Shortcuts: an easier way to access SAP BW – part 1
For developers and consultants, finding ways to simplify access to different environments and development tools can be of great help. This is especially true for SAP BW consultants, who are required to frequently access the BW system as well as one or more source systems, through several different development environments and frontend tools. While this series of articles will provide examples from my experience as a SAP BW consultant, some of it will also be relevant for other consultants and power users using SAP systems.
In this first part I will showcase the basic idea of working with shortcuts by showing how to simplify access to BEx Web. I will also present some other helpful shortcuts. In the second part I will deal with SAP shortcuts.
The basic concept
The concept involves creating a folder with batch scripts accessing the required environments and tools, and shortcuts referring to those scripts. The folder then has to be added to the Windows PATH environment variable. Once that is done, you can access any of the shortcuts by simply pressing Start+R, and then typing in the command. The idea is that the script will handle as much of the environment and login details as possible, besides (maybe) authentication and possibly allowing parametrization (such as launching a specific query from command line).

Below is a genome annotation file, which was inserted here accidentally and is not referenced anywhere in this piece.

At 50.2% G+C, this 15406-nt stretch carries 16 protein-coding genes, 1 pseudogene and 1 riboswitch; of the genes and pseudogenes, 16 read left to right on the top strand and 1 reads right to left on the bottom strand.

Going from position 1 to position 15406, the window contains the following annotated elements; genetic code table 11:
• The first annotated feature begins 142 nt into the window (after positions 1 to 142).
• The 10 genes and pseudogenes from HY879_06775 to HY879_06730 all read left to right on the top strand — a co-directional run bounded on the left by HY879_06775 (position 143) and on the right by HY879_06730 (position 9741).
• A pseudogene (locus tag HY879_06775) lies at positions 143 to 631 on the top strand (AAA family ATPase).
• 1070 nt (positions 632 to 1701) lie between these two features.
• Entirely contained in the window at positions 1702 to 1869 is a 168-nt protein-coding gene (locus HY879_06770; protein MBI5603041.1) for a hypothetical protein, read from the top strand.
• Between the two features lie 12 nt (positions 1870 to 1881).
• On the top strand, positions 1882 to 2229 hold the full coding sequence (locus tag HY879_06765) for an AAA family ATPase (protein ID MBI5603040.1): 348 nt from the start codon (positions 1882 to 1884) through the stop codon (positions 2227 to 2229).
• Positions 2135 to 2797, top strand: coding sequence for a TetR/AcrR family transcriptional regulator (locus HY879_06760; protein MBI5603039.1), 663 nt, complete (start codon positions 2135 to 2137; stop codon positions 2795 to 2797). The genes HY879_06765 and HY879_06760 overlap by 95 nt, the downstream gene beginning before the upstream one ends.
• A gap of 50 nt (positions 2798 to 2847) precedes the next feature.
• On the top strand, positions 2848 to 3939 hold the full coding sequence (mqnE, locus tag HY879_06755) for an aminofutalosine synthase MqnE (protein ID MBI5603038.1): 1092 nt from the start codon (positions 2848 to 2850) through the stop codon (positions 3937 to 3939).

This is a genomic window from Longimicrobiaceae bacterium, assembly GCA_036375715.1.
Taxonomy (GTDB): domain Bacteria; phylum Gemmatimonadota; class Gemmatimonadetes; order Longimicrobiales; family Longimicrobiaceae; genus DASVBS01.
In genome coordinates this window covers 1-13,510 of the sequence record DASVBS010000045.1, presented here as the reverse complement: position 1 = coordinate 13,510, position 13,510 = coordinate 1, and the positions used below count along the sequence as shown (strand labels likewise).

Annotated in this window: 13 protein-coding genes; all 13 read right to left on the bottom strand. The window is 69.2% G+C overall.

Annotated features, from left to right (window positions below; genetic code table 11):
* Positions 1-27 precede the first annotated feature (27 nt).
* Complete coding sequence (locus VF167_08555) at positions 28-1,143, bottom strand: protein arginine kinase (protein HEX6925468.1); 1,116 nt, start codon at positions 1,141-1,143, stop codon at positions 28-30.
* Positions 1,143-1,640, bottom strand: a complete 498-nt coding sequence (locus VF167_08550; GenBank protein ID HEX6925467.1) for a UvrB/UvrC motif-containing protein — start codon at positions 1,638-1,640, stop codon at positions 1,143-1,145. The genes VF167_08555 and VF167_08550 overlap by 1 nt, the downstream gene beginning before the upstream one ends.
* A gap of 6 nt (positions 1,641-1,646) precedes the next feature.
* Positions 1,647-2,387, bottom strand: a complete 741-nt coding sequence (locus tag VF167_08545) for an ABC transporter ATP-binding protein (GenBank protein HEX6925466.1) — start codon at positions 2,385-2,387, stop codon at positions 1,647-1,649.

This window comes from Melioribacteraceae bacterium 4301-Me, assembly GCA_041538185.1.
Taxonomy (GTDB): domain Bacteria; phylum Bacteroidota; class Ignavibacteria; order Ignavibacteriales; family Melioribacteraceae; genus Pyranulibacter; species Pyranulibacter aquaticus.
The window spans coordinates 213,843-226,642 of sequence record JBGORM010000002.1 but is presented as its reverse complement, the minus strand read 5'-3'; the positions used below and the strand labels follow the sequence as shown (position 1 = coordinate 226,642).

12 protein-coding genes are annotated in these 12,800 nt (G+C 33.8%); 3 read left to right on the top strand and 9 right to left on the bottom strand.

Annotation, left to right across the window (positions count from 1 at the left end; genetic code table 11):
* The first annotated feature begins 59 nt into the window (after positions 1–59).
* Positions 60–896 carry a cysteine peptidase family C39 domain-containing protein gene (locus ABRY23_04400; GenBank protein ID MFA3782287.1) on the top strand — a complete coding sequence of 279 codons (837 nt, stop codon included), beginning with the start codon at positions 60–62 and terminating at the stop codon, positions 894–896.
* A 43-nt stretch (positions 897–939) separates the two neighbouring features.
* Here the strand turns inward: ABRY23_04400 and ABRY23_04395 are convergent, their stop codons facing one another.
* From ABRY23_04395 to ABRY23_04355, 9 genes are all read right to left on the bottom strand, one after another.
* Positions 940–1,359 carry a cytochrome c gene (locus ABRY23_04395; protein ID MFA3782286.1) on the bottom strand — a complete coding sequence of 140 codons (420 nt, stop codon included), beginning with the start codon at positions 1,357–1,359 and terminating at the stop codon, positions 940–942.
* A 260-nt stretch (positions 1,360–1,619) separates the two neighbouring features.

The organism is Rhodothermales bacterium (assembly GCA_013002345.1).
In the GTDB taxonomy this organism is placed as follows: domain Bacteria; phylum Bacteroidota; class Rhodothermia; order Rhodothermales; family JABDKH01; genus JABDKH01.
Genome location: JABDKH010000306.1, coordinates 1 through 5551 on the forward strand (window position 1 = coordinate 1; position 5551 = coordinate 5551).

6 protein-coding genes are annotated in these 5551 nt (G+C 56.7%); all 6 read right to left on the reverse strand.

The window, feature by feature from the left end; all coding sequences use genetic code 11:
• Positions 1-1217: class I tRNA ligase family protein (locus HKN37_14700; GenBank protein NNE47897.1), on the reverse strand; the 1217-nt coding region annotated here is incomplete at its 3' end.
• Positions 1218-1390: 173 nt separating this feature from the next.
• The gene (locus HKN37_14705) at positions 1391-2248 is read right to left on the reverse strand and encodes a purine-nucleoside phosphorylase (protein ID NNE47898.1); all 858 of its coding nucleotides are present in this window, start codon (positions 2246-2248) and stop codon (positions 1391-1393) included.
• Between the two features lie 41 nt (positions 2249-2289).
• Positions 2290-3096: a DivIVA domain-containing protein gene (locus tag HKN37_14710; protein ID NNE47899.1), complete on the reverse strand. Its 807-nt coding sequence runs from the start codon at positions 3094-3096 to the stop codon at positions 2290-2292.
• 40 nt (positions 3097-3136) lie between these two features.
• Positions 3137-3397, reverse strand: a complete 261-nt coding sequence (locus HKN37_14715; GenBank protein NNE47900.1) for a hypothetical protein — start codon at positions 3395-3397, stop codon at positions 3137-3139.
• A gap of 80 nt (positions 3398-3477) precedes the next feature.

If you don’t get why this is of help, think about all the time spent in GUI screens searching for the system to log in to, or looking for a specific query. In organizations with many environments and/or many queries, this adds up to quite some time.
First example – a Bex Web 7 shortcut
Do note that the hyperlinks inside the scripts in this and the following examples should be modified before use.
In this simple first example we will create a script that calls BEx Web in the production environment with a query parameter. I’ll get to the SAPGUI examples in the second part.
1. Create the shortcuts folder. If you want it to be available to other users, you should create it in a shared drive, however do note that this prevents some personal customizations, as you’ll see in the second part. For this example, we’ll assume you created a folder in the c drive called “shortcuts”.
2. Add this folder to the PATH environment variable. press Start+R and type:
setx path c:\shortcuts
You only have to run this command ONCE, unless the PATH variable gets overwritten in your organization when you restart the computer . In this case you could add a batch file with this command to the “Startup” folder in the windows start menu.
3. Create a script. I’ve dealt a bit with the structure of the BEx Web URL here, but I’ll repeat the relevant parts:
The URL we’re launching should look something like this:
Where host and port are the relevant host and port for your production system. %1 is a the parameter which is replaced at runtime with the technical name of the query. Some details regarding this structure can be found here.